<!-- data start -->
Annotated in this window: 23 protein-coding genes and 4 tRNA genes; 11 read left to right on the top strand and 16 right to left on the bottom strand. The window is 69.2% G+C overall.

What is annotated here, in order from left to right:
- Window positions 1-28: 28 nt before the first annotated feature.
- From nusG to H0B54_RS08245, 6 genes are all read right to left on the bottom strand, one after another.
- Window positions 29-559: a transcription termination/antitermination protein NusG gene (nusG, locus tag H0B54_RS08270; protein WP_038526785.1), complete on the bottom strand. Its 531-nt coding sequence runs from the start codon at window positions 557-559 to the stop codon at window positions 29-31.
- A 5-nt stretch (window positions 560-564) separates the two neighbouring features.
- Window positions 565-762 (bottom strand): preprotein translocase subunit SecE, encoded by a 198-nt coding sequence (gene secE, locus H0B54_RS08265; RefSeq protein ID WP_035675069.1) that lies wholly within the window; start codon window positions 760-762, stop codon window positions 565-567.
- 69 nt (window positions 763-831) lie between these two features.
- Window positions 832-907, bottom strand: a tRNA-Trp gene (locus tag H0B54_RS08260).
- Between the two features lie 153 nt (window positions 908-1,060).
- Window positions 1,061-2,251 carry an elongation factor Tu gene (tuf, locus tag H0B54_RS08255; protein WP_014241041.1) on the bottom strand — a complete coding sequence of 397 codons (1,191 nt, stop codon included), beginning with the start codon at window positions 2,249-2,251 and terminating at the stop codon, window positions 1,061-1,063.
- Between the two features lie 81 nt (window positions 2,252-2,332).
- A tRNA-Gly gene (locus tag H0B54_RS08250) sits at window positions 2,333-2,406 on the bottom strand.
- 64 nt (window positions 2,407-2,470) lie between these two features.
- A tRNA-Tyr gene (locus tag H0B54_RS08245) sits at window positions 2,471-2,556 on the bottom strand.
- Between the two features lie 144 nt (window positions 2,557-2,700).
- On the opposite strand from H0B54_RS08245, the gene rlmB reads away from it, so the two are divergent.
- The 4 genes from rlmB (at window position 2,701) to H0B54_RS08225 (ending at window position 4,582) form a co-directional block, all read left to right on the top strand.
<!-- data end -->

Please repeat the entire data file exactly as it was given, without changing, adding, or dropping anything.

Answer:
Annotated in this window: 23 protein-coding genes and 4 tRNA genes; 11 read left to right on the top strand and 16 right to left on the bottom strand. The window is 69.2% G+C overall.

What is annotated here, in order from left to right:
- Window positions 1-28: 28 nt before the first annotated feature.
- From nusG to H0B54_RS08245, 6 genes are all read right to left on the bottom strand, one after another.
- Window positions 29-559: a transcription termination/antitermination protein NusG gene (nusG, locus tag H0B54_RS08270; protein WP_038526785.1), complete on the bottom strand. Its 531-nt coding sequence runs from the start codon at window positions 557-559 to the stop codon at window positions 29-31.
- A 5-nt stretch (window positions 560-564) separates the two neighbouring features.
- Window positions 565-762 (bottom strand): preprotein translocase subunit SecE, encoded by a 198-nt coding sequence (gene secE, locus H0B54_RS08265; RefSeq protein ID WP_035675069.1) that lies wholly within the window; start codon window positions 760-762, stop codon window positions 565-567.
- 69 nt (window positions 763-831) lie between these two features.
- Window positions 832-907, bottom strand: a tRNA-Trp gene (locus tag H0B54_RS08260).
- Between the two features lie 153 nt (window positions 908-1,060).
- Window positions 1,061-2,251 carry an elongation factor Tu gene (tuf, locus tag H0B54_RS08255; protein WP_014241041.1) on the bottom strand — a complete coding sequence of 397 codons (1,191 nt, stop codon included), beginning with the start codon at window positions 2,249-2,251 and terminating at the stop codon, window positions 1,061-1,063.
- Between the two features lie 81 nt (window positions 2,252-2,332).
- A tRNA-Gly gene (locus tag H0B54_RS08250) sits at window positions 2,333-2,406 on the bottom strand.
- 64 nt (window positions 2,407-2,470) lie between these two features.
- A tRNA-Tyr gene (locus tag H0B54_RS08245) sits at window positions 2,471-2,556 on the bottom strand.
- Between the two features lie 144 nt (window positions 2,557-2,700).
- On the opposite strand from H0B54_RS08245, the gene rlmB reads away from it, so the two are divergent.
- The 4 genes from rlmB (at window position 2,701) to H0B54_RS08225 (ending at window position 4,582) form a co-directional block, all read left to right on the top strand.